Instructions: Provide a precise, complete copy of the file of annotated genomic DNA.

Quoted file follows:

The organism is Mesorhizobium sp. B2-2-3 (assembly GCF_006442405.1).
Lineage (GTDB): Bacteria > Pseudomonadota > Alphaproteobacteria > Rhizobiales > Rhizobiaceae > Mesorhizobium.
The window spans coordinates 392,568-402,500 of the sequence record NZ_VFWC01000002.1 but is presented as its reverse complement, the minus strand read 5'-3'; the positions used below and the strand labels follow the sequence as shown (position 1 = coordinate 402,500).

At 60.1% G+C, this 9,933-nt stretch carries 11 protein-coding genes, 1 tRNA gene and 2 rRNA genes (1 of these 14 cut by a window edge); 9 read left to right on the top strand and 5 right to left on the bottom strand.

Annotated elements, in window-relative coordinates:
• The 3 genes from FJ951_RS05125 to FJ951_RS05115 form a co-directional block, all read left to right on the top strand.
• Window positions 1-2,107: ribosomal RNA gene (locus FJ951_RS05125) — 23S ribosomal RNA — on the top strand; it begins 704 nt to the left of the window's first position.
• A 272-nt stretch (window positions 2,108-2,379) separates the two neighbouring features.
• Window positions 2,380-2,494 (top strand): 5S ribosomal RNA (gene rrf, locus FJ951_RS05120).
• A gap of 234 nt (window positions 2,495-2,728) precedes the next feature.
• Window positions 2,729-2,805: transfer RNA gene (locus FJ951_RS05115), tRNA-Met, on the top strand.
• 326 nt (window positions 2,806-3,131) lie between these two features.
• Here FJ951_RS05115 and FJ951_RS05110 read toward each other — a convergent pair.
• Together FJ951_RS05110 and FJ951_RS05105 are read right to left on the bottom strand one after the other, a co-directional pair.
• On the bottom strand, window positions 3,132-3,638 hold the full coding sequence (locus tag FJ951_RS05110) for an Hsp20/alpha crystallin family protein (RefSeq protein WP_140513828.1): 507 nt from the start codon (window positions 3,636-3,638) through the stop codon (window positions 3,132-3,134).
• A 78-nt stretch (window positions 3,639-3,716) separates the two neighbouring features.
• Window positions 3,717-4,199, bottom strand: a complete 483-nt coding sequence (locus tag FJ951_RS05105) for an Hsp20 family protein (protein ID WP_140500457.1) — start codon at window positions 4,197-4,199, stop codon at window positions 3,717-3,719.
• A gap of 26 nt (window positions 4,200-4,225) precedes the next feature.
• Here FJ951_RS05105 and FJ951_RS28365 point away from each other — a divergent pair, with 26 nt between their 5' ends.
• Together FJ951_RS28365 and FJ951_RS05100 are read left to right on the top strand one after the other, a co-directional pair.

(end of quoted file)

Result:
The organism is Mesorhizobium sp. B2-2-3 (assembly GCF_006442405.1).
Lineage (GTDB): Bacteria > Pseudomonadota > Alphaproteobacteria > Rhizobiales > Rhizobiaceae > Mesorhizobium.
The window spans coordinates 392,568-402,500 of the sequence record NZ_VFWC01000002.1 but is presented as its reverse complement, the minus strand read 5'-3'; the positions used below and the strand labels follow the sequence as shown (position 1 = coordinate 402,500).

At 60.1% G+C, this 9,933-nt stretch carries 11 protein-coding genes, 1 tRNA gene and 2 rRNA genes (1 of these 14 cut by a window edge); 9 read left to right on the top strand and 5 right to left on the bottom strand.

Annotated elements, in window-relative coordinates:
• The 3 genes from FJ951_RS05125 to FJ951_RS05115 form a co-directional block, all read left to right on the top strand.
• Window positions 1-2,107: ribosomal RNA gene (locus FJ951_RS05125) — 23S ribosomal RNA — on the top strand; it begins 704 nt to the left of the window's first position.
• A 272-nt stretch (window positions 2,108-2,379) separates the two neighbouring features.
• Window positions 2,380-2,494 (top strand): 5S ribosomal RNA (gene rrf, locus FJ951_RS05120).
• A gap of 234 nt (window positions 2,495-2,728) precedes the next feature.
• Window positions 2,729-2,805: transfer RNA gene (locus FJ951_RS05115), tRNA-Met, on the top strand.
• 326 nt (window positions 2,806-3,131) lie between these two features.
• Here FJ951_RS05115 and FJ951_RS05110 read toward each other — a convergent pair.
• Together FJ951_RS05110 and FJ951_RS05105 are read right to left on the bottom strand one after the other, a co-directional pair.
• On the bottom strand, window positions 3,132-3,638 hold the full coding sequence (locus tag FJ951_RS05110) for an Hsp20/alpha crystallin family protein (RefSeq protein WP_140513828.1): 507 nt from the start codon (window positions 3,636-3,638) through the stop codon (window positions 3,132-3,134).
• A 78-nt stretch (window positions 3,639-3,716) separates the two neighbouring features.
• Window positions 3,717-4,199, bottom strand: a complete 483-nt coding sequence (locus tag FJ951_RS05105) for an Hsp20 family protein (protein ID WP_140500457.1) — start codon at window positions 4,197-4,199, stop codon at window positions 3,717-3,719.
• A gap of 26 nt (window positions 4,200-4,225) precedes the next feature.
• Here FJ951_RS05105 and FJ951_RS28365 point away from each other — a divergent pair, with 26 nt between their 5' ends.
• Together FJ951_RS28365 and FJ951_RS05100 are read left to right on the top strand one after the other, a co-directional pair.